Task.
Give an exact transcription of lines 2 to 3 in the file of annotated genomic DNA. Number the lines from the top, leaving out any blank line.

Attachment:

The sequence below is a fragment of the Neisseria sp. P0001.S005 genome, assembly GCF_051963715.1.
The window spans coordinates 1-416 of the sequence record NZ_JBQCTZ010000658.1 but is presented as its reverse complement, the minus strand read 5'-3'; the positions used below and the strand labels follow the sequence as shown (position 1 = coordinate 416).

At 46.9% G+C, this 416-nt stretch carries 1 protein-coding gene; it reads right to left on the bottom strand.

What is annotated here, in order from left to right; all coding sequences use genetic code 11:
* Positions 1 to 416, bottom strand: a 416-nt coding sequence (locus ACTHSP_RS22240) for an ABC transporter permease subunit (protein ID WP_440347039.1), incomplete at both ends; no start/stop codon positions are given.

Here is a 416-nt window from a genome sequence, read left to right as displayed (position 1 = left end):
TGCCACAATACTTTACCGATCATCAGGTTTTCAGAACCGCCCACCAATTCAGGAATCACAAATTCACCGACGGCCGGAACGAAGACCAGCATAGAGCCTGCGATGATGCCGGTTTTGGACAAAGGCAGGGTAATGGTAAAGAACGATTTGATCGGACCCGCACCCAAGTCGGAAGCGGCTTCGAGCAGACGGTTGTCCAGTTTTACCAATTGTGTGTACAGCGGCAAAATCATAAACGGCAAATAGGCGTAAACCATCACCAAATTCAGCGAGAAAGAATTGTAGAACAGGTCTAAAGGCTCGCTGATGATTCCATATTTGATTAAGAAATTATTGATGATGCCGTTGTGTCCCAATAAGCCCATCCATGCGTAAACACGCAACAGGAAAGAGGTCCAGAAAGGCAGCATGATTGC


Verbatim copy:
The window spans coordinates 1-416 of the sequence record NZ_JBQCTZ010000658.1 but is presented as its reverse complement, the minus strand read 5'-3'; the positions used below and the strand labels follow the sequence as shown (position 1 = coordinate 416).

At 46.9% G+C, this 416-nt stretch carries 1 protein-coding gene; it reads right to left on the bottom strand.